Interview: Death Valley High

Death Valley High - Photo courtesy of Death Valley High

Death Valley High – Photo courtesy of Death Valley High

Death Valley High was in the midst of a soundcheck when the scheduled interview time arrived. The manager, Daniel Heerdemann of 2808 MGMT, picked up the bass player’s passport, which was casually left on a chair in the empty pre-show venue. He shook his head and chuckled, “These guys,” giving off the impression that the tour manager is the guardian of the group—the five guys soundchecking forming a musical family. That image became even sharper after a discussion on the life of the band and how the members first crossed paths.

“I am one of the newer additions, but it goes to the same thing: I grew up watching these guys play in bands and alongside them. It was a mutual circle of friends,” explained Sean Bivins, sharing how the current lineup was formed. “So it was like, when I wasn’t doing something, they came and said, ‘Would you like to do this with us? A new adventure?’ It works out better when everyone is friends and when you are growing up and you kind of come from the same background. It makes the communication stage a lot easier.”

It also goes beyond just a communication stage, where the situation is about mutual musical respect. “Me and Sean are from Sacramento and I was part of that Sacramento scene when it blew up,” Reyka Osburn, the frontman of the outfit, adds. “Sound-wise, we were a good fit.” Then there are the rituals of band bonding—“a couples discos…a couple binges together”—and then you are ready to sleep within the close confines of the tour bus together. Such things certainly run a little more smoothly when you already know the sound of your bandmate’s drunken snoring or his favorite 3 a.m. beverage, along with how he best writes songs and handles studio time.

A lifelong passion for music is the strongest thread between the members. When one watches them talk about how music has moulded their spirits and their lives, it’s clear to see how important music is to every member.  For Osburn, it saved him from dark fates. “Literally, I feel like it saved my life,” the singer intimated. “I also think I would probably be a serial killer. Because…I loved horror movies when I was a little kid. I think I kind of used music and its way of expressiveness to ease any kind of burning or frustration…rather than take it out on anything else or anyone else, it was easier to bang it out on a guitar.”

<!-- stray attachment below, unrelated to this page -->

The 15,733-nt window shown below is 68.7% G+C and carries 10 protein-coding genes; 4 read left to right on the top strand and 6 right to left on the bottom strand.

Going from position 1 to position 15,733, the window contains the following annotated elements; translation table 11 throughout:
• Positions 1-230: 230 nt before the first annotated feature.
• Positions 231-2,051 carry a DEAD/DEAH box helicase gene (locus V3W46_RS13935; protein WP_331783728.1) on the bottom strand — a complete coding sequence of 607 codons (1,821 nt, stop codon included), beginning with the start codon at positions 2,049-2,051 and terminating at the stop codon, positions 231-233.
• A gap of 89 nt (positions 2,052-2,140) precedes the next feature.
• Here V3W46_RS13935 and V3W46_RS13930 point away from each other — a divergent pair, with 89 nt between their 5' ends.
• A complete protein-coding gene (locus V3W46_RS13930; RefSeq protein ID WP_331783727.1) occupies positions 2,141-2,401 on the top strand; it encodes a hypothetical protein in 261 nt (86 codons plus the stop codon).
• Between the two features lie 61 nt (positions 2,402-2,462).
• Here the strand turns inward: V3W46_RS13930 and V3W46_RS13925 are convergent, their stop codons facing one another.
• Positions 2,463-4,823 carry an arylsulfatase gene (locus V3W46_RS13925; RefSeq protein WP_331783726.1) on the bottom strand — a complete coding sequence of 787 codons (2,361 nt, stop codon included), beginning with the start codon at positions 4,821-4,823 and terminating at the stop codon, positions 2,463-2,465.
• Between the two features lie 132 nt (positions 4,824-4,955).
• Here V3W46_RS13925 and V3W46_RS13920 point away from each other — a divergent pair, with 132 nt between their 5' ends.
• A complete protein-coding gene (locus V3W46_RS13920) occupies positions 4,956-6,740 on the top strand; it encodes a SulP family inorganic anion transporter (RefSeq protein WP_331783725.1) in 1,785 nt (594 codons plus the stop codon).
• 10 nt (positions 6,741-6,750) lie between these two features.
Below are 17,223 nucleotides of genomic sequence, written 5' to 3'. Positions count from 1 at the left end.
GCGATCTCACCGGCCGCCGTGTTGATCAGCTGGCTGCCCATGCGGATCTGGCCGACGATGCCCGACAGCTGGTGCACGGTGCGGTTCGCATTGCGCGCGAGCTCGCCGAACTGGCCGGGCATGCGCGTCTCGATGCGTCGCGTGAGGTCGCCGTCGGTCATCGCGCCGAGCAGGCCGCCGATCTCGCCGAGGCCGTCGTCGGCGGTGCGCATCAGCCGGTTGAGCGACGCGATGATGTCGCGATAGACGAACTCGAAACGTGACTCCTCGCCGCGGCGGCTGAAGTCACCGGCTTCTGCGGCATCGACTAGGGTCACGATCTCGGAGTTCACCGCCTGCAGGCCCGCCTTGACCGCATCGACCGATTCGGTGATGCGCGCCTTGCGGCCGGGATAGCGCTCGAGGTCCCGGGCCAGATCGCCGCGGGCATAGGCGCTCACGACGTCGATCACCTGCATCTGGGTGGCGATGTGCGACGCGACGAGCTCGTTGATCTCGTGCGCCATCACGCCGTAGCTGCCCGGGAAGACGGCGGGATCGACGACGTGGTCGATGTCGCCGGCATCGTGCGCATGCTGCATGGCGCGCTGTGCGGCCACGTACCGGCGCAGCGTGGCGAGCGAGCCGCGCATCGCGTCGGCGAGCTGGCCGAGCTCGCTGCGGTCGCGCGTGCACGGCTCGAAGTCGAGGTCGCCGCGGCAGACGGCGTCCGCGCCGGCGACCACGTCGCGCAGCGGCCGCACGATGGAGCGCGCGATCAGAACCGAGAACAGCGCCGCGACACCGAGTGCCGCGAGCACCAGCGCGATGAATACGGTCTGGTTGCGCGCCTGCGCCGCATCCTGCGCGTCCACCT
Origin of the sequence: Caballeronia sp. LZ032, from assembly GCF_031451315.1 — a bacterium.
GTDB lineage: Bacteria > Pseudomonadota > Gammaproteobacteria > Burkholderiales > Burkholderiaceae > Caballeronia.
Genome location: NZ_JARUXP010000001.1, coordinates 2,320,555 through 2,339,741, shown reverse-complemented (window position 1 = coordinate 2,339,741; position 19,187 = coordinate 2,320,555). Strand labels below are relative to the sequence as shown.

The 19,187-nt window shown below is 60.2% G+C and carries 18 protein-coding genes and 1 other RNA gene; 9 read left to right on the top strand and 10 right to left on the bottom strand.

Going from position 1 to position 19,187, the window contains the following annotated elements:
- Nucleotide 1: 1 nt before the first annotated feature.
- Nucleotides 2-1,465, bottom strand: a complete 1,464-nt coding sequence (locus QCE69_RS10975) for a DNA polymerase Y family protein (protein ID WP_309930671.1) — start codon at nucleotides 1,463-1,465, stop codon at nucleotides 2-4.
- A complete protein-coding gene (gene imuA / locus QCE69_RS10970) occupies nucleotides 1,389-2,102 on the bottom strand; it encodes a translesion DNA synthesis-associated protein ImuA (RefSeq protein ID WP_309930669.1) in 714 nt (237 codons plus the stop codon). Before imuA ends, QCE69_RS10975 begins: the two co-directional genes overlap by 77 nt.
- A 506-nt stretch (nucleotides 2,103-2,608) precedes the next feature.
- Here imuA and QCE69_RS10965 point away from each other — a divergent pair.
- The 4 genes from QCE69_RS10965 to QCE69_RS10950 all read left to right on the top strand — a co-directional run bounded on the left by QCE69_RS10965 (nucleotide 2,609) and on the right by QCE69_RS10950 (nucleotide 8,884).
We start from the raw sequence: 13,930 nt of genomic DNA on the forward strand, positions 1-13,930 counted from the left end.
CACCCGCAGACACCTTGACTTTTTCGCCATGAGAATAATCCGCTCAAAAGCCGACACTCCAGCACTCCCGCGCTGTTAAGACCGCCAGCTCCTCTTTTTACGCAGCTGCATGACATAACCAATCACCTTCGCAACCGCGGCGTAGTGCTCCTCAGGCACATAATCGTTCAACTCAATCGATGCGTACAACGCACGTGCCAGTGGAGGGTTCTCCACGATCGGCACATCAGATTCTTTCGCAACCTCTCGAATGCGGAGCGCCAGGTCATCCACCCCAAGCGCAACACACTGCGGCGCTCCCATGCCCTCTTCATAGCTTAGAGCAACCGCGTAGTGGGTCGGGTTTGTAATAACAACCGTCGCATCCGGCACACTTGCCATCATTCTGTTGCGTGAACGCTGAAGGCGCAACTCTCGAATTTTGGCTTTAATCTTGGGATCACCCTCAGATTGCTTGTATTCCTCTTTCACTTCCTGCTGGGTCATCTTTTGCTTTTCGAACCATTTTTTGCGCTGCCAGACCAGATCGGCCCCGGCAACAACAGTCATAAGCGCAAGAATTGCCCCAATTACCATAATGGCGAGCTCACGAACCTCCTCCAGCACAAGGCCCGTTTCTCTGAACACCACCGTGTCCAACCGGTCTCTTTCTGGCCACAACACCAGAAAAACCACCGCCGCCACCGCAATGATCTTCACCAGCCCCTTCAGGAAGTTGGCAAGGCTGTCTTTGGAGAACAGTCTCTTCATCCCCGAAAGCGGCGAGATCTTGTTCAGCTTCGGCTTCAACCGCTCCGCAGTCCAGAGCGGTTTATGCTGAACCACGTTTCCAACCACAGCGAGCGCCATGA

These childhood influences of horror movies and the respective gore can be seen on the album art of the band’s latest release, “Positive Euth”. Osburn is still banging out his frustrations—or maybe he is dancing them out in a storm of sweat, industrial doom, and the band’s own brand of gloomy pop sensibilities. The physical CD is wrapped in bold illustrations with a color scheme of neon blues and pinks against a background of black. Decaying, zombified children wear dunce caps (or perhaps medieval conical hats) adorned with plus signs or dripping crosses. It all depends on which direction one would like to go with it. The inside cover has a representation of a nun wearing an upside-down cross upon her necklace and winged, demonic cherubs holding up the corners of her wimple.

“The actual name of [the band] came from a twist on the Sweet Valley High books, so when we were discussing the themes of the album, we described it to the artist, the illustrator, Fat Kid Illustration,” Osburn said, explaining the strong visual statement which pairs well with the band’s no-apologies mindset. “He came up with the dunce caps, the disheveled kids. We took a chance. It could be interpreted different ways, but the imagery with the zombie kids. They are all teaming up; they have been sitting in the corner too long with their faces to the wall. It was the imagery that we all kind of agreed was a good indication of what this album is.”

It is also a good indicator of the band itself. With a rigorous touring schedule and an unwavering dedication to fans, Death Valley High is operating at full speed with no signs of stopping anytime soon. In a live show, “no one is standing still,” and the band tries to give back a bit of the inspiration and energy that music has always to given them.

“You know when you went to a show, to a concert that changed your life in one night?” member Todd questioned. “That’s what any band that understands themselves and what they want to do is going for. So that’s what this band wants to do.”

To this, Osburn added that the touring won’t be stopping any time soon. “Always more touring. We’ll be back in Germany again.” Death Valley High refuses to sit quietly in the corner; the band will make you dance out your stagnancy and frustrations whether you are ready to or not.